For anyone who's read the work of Leo Tolstoy, it's no wonder his influence is still felt so strongly today, even over 100 years past his death. For those who've abstained from the Russian master for fear of his lengthy novels, the story "How Much Land Does a Man Need?" provides listeners with a much easier, but just as poignant, entryway into his work. With an astute performance, veteran narrator, Walter Zimmerman gives the tragic story of the peasant Pakhom, who's desires outmatch his common sense, a new energy. How Much Land Does a Man Need? is another important listen from one of history's greatest novelists and moralists.
(P)1986 Jimcin Recordings
This is a wonderful story. One of those that makes you stop and think about what is really important in life.
"Great story but..."
Wonderful story...very profound and very well read. However I have to question the suggested age range. I would think this would be more a middle school to adult story. I just don't think really young kids would get it.
"I really liked this tale."
This is a simple tale, much like other classic literature, that explains how greed corrupts the enjoyment of all things. Worthwhile listening for everyone, and certainly a topic that isn't approached with children often enough.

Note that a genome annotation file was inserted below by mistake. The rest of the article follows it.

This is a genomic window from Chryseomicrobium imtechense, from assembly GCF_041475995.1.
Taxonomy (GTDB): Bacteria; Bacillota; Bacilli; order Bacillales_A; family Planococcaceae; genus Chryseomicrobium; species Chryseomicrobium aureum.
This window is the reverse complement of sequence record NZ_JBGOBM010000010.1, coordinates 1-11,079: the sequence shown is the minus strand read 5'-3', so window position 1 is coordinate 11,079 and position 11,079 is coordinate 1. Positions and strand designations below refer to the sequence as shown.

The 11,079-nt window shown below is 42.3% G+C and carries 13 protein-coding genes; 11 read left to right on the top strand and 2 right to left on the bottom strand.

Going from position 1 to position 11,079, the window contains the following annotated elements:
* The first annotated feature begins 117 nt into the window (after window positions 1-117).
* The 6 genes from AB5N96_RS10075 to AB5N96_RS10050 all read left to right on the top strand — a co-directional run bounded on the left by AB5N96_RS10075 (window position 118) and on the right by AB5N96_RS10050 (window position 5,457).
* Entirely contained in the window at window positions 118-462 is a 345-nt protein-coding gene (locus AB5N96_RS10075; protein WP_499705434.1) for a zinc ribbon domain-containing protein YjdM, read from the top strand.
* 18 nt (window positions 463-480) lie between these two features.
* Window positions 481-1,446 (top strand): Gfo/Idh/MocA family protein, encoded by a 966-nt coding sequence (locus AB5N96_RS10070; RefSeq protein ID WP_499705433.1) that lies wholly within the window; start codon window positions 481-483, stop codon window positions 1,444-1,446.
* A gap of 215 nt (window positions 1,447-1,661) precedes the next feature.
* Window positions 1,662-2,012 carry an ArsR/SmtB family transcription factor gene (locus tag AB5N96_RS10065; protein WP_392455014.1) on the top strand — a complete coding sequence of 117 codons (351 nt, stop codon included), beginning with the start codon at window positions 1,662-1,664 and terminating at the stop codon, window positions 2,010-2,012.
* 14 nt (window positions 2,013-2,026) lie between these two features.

"Excellent 30 minute story about greed"
Russian author Leo Tolstoy is best known for his long novels. This is not War and Peace; it is a thought provoking very short story about greed within family relationships. The twist at the end is as unexpected as it is tragic. It was written well over a century ago, but the story is as relevant today as ever. Audible classifies it for teens, but it is also good listening for adults. Everyone over the age of 12 should read or listen to this classic story.
"Eloquent parable about greed"
This is more of a parable than a short story. It is concise and to the point and very easy to reproduce orally. For example, after hearing this story just once, I know that I could repeat it easily and quickly to another person in order to illustrate a salient point about the human weakness for greed. Tolstoy does it beautifully all the way to the last line, which is perfectly ironic.
Walter Zimmerman's halting, dispassionate, and monotone narration is all the more ironic for the story's exceptional oral qualities.
"SO MUCH FOR GREED! TREMENDOUS STORY & NARRATION!"
THE OBVIOUS MORAL OF THE STORY! A GREAT REMINDER OF THE DANGER OF WORLDLINESS AND ALSO OF OUR MORTALITY!
ENGAGING, EVEN SUSPENSEFUL! AMONG OTHER SPIRITUAL GEMS OF WISDOM, I WAS REMINDED OF OUR LORD BEING TEMPTED BY THE DEVIL.
'SO MUCH FOR GREED' OR PERHAPS, 'YOU CAN'T TAKE IT WITH YOU'.
A FAST BUT SATISFYING READ! HIGHLY RECOMMEND!
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